First Human-Powered Circumnavigation Ends
When Jason Lewis started his epic journey in July 1994 he was 26 and John Major was Prime Minister. When he walked the last mile of the 46,505 he covered, striding to the Greenwich Observatory pulling his pedal-boat Moksha, Lewis was 40 and Gordon Brown was PM. He had been absent throughout the Blair years and then some.
Without using engine-power or even sails Lewis had circumnavigated the globe in 13 years, 2 months, 24 days. His original plan was to take three and a half years, but small things like a crocodile attack, blood-poisoning, muggings, being arrested as a spy, depression, and having both legs broken when a drunk driver ran into him stretched the timescale a bit.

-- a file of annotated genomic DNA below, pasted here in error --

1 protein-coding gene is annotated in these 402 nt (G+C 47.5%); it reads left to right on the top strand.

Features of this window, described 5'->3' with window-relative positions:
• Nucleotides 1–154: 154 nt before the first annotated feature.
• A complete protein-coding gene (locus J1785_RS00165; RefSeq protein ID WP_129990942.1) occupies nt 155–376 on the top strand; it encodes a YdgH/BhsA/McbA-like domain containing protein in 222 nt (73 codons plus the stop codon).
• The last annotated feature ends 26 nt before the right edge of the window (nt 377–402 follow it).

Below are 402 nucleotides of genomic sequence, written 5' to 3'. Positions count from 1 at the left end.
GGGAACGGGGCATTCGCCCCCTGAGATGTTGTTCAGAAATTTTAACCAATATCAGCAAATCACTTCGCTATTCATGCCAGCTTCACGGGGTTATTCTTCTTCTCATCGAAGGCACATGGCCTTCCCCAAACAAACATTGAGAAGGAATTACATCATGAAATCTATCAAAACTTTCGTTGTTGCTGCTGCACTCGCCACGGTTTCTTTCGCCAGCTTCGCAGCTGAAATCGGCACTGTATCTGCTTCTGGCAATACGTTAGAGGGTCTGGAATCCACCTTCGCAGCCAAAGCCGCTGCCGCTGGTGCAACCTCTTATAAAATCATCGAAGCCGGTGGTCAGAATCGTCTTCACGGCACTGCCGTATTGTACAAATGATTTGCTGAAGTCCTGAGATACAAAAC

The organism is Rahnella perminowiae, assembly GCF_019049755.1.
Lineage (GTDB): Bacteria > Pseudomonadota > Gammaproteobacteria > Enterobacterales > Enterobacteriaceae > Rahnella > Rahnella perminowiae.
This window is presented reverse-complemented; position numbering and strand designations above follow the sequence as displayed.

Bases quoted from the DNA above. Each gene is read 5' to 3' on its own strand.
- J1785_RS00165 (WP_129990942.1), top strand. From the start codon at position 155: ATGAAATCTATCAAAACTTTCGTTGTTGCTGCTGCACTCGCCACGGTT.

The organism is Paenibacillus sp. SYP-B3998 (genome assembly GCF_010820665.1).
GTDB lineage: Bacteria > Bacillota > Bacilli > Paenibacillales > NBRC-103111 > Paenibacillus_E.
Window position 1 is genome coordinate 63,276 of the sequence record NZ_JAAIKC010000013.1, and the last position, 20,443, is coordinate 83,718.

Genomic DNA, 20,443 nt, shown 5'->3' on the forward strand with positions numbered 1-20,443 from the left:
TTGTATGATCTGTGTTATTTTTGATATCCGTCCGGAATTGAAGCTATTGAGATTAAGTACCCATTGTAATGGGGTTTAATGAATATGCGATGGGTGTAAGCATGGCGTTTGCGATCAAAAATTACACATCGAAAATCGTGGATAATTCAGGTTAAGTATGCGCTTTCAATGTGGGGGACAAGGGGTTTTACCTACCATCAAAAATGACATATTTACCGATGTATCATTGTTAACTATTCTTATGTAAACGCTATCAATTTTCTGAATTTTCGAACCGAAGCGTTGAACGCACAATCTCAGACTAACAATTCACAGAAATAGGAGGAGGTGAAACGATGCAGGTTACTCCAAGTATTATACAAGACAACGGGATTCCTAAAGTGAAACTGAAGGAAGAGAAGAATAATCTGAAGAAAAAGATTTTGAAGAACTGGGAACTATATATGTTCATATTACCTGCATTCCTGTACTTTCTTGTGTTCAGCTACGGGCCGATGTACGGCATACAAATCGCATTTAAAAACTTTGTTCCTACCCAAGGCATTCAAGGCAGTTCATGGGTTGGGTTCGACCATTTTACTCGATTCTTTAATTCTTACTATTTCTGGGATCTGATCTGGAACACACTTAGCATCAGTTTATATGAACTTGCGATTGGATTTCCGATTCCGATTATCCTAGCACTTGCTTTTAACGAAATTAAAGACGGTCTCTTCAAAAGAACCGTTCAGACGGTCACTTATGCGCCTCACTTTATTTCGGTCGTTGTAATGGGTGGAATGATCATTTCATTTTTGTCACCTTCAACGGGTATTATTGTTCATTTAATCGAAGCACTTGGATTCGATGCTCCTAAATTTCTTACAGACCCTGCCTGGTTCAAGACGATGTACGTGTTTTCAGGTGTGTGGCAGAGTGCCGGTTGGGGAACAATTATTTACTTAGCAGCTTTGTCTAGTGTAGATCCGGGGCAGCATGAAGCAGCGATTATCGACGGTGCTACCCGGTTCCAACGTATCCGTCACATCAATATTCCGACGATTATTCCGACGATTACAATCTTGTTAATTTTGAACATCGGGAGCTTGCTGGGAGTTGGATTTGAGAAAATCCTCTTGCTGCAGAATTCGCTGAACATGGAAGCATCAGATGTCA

The Catterick -born adventurer crossed the Atlantic by pedal-boat; roller-bladed across the USA; continued to Australia via Hawaii under pedal-power again; kayaked from Oz to Singapore then biked it to the Himalayas which he crossed on foot; pedal-power again got him across the Indian Ocean, as it did the Channel after biking and hiking across Africa, the Middle East, and Europe.
And what had he missed most? Apparently warm beer and the British sense of humour.
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